Ariana Marini, now an associate editor at A Plus magazine, held internships at NOVA and Mechanical Engineering magazine while studying at Emerson College. Following her advice would challenge even the most resolute intern: “If you have downtime, don’t use it to check Facebook. Instead, think of things you could be doing that your supervisor hasn’t thought of yet.”

In my own experience interning in Washington, D.C., I learned to be open to unexpected opportunities.

I worked for Resolve, an environmental NGO that partnered with Mongabay to launch WildTech, a news site covering emerging technology in conservation. Although it wasn’t purely a journalism job, working at Resolve taught me about the intricacies of running a nonprofit and the challenges of bringing new technologies to market — and it gave me fodder for future stories.

Step 4: Don’t let them forget you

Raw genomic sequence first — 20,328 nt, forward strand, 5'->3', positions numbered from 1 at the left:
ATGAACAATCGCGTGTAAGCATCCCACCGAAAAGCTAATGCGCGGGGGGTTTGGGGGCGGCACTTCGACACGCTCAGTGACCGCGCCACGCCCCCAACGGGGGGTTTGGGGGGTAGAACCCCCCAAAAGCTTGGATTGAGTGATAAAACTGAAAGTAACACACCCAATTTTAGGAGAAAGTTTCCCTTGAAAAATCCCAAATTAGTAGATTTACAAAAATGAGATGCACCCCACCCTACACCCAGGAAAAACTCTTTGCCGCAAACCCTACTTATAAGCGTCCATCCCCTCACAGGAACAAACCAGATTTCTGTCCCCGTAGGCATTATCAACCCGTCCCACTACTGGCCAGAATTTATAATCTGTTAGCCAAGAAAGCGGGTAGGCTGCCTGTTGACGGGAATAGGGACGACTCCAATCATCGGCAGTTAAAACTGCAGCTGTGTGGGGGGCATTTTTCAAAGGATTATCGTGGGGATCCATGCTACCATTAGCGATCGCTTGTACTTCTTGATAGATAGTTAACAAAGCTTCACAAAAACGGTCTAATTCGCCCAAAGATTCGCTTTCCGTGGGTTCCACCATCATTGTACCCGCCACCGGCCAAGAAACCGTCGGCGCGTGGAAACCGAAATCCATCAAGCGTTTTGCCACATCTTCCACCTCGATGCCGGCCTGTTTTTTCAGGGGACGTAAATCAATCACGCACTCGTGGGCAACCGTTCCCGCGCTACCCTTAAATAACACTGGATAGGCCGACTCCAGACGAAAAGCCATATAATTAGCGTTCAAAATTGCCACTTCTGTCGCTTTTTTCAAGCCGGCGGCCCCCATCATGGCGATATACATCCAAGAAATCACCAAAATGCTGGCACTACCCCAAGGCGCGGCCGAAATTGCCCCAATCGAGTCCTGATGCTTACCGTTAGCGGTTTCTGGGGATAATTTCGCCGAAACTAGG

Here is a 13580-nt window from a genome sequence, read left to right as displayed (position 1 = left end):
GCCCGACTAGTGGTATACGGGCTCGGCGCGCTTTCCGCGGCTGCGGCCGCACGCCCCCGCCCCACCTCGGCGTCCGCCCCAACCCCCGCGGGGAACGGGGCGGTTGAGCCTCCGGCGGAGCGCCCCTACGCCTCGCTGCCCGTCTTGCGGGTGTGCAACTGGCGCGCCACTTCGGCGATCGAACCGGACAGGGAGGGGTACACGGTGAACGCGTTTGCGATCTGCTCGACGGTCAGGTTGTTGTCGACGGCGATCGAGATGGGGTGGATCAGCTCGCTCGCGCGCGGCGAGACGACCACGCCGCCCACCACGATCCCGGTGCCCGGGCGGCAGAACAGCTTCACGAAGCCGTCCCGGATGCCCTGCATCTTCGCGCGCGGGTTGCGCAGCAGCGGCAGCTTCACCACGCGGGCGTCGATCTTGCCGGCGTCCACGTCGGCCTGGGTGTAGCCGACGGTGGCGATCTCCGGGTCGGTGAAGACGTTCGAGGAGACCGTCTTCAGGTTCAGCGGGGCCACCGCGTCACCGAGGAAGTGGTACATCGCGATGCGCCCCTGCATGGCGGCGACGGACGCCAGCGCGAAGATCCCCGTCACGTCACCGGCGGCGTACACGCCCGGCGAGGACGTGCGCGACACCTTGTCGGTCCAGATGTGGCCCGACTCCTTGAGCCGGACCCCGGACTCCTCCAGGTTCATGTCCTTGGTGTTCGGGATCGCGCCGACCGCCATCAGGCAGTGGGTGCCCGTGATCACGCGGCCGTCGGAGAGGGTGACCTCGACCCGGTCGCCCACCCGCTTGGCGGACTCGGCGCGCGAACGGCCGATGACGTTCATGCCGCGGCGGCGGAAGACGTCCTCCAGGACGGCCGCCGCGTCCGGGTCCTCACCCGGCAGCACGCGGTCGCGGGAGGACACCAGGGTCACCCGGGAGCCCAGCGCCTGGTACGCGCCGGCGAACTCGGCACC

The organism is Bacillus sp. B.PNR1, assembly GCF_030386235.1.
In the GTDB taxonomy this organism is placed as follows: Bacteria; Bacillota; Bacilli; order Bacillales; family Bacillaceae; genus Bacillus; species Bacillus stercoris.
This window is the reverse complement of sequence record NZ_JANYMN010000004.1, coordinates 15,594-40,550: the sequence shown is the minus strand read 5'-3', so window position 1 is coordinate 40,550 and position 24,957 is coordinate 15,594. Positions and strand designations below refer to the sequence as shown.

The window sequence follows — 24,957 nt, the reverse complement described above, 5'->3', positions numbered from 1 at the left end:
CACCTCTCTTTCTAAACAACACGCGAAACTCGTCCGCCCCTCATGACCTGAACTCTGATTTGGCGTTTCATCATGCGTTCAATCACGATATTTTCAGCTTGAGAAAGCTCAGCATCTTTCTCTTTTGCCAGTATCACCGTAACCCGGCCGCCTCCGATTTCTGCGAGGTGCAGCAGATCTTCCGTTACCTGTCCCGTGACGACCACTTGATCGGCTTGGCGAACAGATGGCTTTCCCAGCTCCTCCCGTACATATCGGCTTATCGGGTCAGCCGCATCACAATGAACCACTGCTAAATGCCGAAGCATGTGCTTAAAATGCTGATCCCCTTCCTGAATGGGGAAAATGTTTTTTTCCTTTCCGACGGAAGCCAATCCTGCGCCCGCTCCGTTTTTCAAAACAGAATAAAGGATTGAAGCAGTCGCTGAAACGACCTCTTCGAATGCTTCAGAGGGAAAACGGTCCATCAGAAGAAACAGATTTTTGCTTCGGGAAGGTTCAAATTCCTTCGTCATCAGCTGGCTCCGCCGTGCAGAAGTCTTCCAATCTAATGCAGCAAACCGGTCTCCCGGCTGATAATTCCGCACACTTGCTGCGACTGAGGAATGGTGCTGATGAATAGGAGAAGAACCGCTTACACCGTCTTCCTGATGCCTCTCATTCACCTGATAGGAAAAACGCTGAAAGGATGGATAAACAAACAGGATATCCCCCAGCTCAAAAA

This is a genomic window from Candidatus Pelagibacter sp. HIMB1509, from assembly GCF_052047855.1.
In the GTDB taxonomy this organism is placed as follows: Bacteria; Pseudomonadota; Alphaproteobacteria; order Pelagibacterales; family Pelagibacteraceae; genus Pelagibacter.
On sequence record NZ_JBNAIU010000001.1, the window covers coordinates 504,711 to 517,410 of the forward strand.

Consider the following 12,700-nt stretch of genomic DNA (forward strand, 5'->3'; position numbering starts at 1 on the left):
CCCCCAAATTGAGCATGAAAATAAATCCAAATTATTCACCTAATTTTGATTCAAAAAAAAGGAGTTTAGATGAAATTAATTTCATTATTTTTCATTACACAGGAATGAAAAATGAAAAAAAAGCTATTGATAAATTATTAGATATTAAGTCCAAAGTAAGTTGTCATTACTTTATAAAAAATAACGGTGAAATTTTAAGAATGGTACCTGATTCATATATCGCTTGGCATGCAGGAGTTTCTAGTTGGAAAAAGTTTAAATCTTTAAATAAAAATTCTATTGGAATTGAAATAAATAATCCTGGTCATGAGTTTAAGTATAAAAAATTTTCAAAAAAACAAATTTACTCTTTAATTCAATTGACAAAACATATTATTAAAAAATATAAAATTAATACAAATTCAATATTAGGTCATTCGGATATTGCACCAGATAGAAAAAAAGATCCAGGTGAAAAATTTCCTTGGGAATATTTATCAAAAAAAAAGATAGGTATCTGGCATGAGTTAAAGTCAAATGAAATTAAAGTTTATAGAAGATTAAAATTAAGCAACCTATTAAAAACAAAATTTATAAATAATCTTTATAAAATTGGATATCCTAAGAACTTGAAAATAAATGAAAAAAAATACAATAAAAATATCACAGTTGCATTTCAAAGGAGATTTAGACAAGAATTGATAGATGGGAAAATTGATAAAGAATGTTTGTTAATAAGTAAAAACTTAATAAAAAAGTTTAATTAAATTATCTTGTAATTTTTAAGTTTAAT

After an internship, shrewd journalists maintain purposeful contact with their former bosses and coworkers. “You don’t want to keep in touch in a mindless way,” Fagin says. Rather, pass along information that would be useful for stories you know they’re working on, or pitch a select few worthwhile story ideas.

And let them know about professional changes such as new jobs and graduations. “Don’t lose interest in someone when you get a job somewhere else,” Fagin says. The new position “will make them more interested in you, not less.”

Above all, keep the faith. Environmental journalism internships may be challenging, but they can make a young journalist far more competitive, Fagin believes.

“Given the reality of the journalism marketplace today, what editors are looking for are journalists with specialized knowledge,” he says. “Storytelling, reporting, multimedia — that kind of skills work is really important. But to distinguish yourself from the pack: know something.”

A 2015 grad of MU’s journalism master’s program, Caleb O’Brien has had a few internships, including one at WildTech, a vertical of Mongabay. He’ll spend 2016 reporting from Paraguay. Jajotopata upépe. (That means “See you there!” in Guarani.)


* From the quarterly news magazine SEJournal, Spring 2016. Each new issue of SEJournal is available to members and subscribers only; find subscription information here or learn how to join SEJ. Past issues are archived for the public here.